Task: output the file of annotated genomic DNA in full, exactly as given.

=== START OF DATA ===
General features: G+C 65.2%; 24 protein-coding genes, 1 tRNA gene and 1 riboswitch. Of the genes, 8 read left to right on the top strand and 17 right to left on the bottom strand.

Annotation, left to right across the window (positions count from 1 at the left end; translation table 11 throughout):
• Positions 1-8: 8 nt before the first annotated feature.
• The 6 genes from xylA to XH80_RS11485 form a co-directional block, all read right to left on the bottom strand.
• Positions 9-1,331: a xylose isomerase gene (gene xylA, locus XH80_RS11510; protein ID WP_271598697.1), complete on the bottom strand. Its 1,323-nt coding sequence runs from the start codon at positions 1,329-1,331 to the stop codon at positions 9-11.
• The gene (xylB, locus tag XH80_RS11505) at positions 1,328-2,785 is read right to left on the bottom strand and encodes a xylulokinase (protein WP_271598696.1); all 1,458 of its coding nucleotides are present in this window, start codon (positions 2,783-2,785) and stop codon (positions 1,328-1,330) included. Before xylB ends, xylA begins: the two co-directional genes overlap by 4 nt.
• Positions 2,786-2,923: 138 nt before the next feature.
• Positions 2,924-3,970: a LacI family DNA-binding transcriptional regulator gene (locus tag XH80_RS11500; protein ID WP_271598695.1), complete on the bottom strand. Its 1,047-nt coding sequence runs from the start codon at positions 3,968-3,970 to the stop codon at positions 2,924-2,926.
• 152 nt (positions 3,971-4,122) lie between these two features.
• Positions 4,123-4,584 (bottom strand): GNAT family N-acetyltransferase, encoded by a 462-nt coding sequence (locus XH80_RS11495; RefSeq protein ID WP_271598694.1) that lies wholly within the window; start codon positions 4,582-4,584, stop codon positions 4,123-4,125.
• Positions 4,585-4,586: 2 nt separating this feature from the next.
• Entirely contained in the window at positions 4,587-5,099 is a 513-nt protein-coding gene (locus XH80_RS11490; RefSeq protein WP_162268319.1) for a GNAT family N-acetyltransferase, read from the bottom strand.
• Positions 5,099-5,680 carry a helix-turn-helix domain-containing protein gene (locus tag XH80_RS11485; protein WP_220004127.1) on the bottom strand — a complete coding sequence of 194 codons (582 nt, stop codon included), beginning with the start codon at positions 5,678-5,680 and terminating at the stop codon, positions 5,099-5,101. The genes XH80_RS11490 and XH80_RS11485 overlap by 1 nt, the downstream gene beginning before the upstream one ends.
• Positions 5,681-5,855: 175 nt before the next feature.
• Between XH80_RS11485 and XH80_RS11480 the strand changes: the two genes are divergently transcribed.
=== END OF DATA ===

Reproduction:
General features: G+C 65.2%; 24 protein-coding genes, 1 tRNA gene and 1 riboswitch. Of the genes, 8 read left to right on the top strand and 17 right to left on the bottom strand.

Annotation, left to right across the window (positions count from 1 at the left end; translation table 11 throughout):
• Positions 1-8: 8 nt before the first annotated feature.
• The 6 genes from xylA to XH80_RS11485 form a co-directional block, all read right to left on the bottom strand.
• Positions 9-1,331: a xylose isomerase gene (gene xylA, locus XH80_RS11510; protein ID WP_271598697.1), complete on the bottom strand. Its 1,323-nt coding sequence runs from the start codon at positions 1,329-1,331 to the stop codon at positions 9-11.
• The gene (xylB, locus tag XH80_RS11505) at positions 1,328-2,785 is read right to left on the bottom strand and encodes a xylulokinase (protein WP_271598696.1); all 1,458 of its coding nucleotides are present in this window, start codon (positions 2,783-2,785) and stop codon (positions 1,328-1,330) included. Before xylB ends, xylA begins: the two co-directional genes overlap by 4 nt.
• Positions 2,786-2,923: 138 nt before the next feature.
• Positions 2,924-3,970: a LacI family DNA-binding transcriptional regulator gene (locus tag XH80_RS11500; protein ID WP_271598695.1), complete on the bottom strand. Its 1,047-nt coding sequence runs from the start codon at positions 3,968-3,970 to the stop codon at positions 2,924-2,926.
• 152 nt (positions 3,971-4,122) lie between these two features.
• Positions 4,123-4,584 (bottom strand): GNAT family N-acetyltransferase, encoded by a 462-nt coding sequence (locus XH80_RS11495; RefSeq protein ID WP_271598694.1) that lies wholly within the window; start codon positions 4,582-4,584, stop codon positions 4,123-4,125.
• Positions 4,585-4,586: 2 nt separating this feature from the next.
• Entirely contained in the window at positions 4,587-5,099 is a 513-nt protein-coding gene (locus XH80_RS11490; RefSeq protein WP_162268319.1) for a GNAT family N-acetyltransferase, read from the bottom strand.
• Positions 5,099-5,680 carry a helix-turn-helix domain-containing protein gene (locus tag XH80_RS11485; protein WP_220004127.1) on the bottom strand — a complete coding sequence of 194 codons (582 nt, stop codon included), beginning with the start codon at positions 5,678-5,680 and terminating at the stop codon, positions 5,099-5,101. The genes XH80_RS11490 and XH80_RS11485 overlap by 1 nt, the downstream gene beginning before the upstream one ends.
• Positions 5,681-5,855: 175 nt before the next feature.
• Between XH80_RS11485 and XH80_RS11480 the strand changes: the two genes are divergently transcribed.